At the start of the final day 19 players were left, with the money starting with 15 players remaining. Chip leaders were Simon Nowab (222,000), Karl Mahreholz and Alan Henson (171,000 each) followed by Nik Persuad, Joe Grech and Praz Banzi. Two players dominated the run from the 19 left at the start to the nine handed final table. Banzi for example calling a steal re-raise all-in with A6 and surviving against Q10 and eliminating another two players. Mahrenholz found QQ and JJ to knock out James Dempsey and Stuart Nash and these two were firmly at the head of affairs as the final table started, with the following chip counts and blinds beginning at 6,000/12,000:

Praz Banzi 434,000

Karl Mahrenholz 414,000

Greg Howard 318,000

Ray Wyre 213,000

Simon Nowab 160,000

Joe Grech 133,000

Alan Henson 104,000

Ian Nelson 104,000

Damon D'Cruz 57,000

D'Cruz doubled up on the first hand of the final with big slick versus Nowab's pocket sixes before Joe Grech departed in 9th, his pocket tens failing to hold up against Banzi's AK. Nowab, having been damaged with the sixes then pushed all-in with AJ suited and found Henson calling him with AK suited which held up for Nowab to exit 8th. Henson's repeated raises stealing blinds and his dismissal of Nowab put him firmly in contention behind Banzi and Mahrenholz with 500,000 chips each. The rest of the field were now looking short stacked with the majority of the chips in the hands of the three leaders.

D'Cruz then doubled again, AA versus Wyre's AJ (pot committed following his original raise) leaving Wyre down to the felt and exiting next hand in 7th. Amazingly D'Cruz then doubled again with JJ versus Banzi's pocket tens to leave Banzi back in the pack.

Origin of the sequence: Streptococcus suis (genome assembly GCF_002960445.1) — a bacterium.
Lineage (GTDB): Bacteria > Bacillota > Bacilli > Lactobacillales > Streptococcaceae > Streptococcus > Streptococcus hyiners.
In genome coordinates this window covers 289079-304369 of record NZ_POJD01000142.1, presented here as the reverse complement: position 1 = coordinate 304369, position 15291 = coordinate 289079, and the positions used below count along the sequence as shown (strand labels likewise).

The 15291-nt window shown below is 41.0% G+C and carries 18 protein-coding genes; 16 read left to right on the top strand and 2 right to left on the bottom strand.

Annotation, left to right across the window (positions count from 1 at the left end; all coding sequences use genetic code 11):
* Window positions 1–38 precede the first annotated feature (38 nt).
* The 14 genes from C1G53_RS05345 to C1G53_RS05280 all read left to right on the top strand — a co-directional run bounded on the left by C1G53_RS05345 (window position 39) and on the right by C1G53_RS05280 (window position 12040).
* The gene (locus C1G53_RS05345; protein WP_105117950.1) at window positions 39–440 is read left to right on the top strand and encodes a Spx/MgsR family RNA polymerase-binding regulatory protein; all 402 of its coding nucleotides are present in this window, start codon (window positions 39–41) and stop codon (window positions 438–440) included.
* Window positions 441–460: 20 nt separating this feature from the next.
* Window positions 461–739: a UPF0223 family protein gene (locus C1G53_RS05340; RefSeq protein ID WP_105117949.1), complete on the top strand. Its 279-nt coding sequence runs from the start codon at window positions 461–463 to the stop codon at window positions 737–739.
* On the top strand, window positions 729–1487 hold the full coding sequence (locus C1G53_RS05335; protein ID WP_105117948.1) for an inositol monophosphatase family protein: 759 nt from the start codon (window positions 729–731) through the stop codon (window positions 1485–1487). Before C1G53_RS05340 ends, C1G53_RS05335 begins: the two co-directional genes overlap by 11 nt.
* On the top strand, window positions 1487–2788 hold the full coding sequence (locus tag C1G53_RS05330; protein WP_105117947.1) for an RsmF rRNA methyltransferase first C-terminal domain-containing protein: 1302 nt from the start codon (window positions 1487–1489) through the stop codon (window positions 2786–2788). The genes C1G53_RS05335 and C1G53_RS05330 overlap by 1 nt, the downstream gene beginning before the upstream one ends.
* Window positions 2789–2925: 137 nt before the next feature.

Play six handed lasted for two levels until Banzi raised, Henson re-raised all in with 66 and Banzi called with KQ, spiking a Queen on the flop to eliminate Alan Henson in 6th. At this stage Banzi and Mahrenholz were once again commanding chip leaders, being the most aggressive raisers on the table.

With the blinds now an exorbitant 10,000/20,000 D'Cruz pushed once again, with A3 this time, and was called automatically by Banzi with AQ, eliminating D'Cruz in fifth when the board brought no improvement for either. With both Nelson and Howard flying on fumes with 6 and 8 big blinds left respectively and in automatic push mode, Howard then found the hand he was looking for, AK, but ran into Mahrenholz's QQ which hit a set on the flop to eliminate Greg Howard in 4th. Two double ups later Ian Nelson from Liverpool was back in it with the unlikely 76 suited versus a pair of fours from Banzi but he was soon to run A5 into Banzi's AJ with both hitting their lower pair on the flop. Ian Nelson finished third.

Heads up was therefore between two friends and rising stars of the British Poker scene, the WSOP bracelet winning Praz Banzi and Karl Mahrenholz. Banzi began with a 1.1m to 900,000 chip advantage. Banzi chipped away at Mahrenholz for quite a while by aggression and frequent big bets on the river putting his opponent to the test before two hands collided, Banzi's 99 holding up against Mahrenholz's A8 to make him the champion, receiving over £75,000 in total with no deals.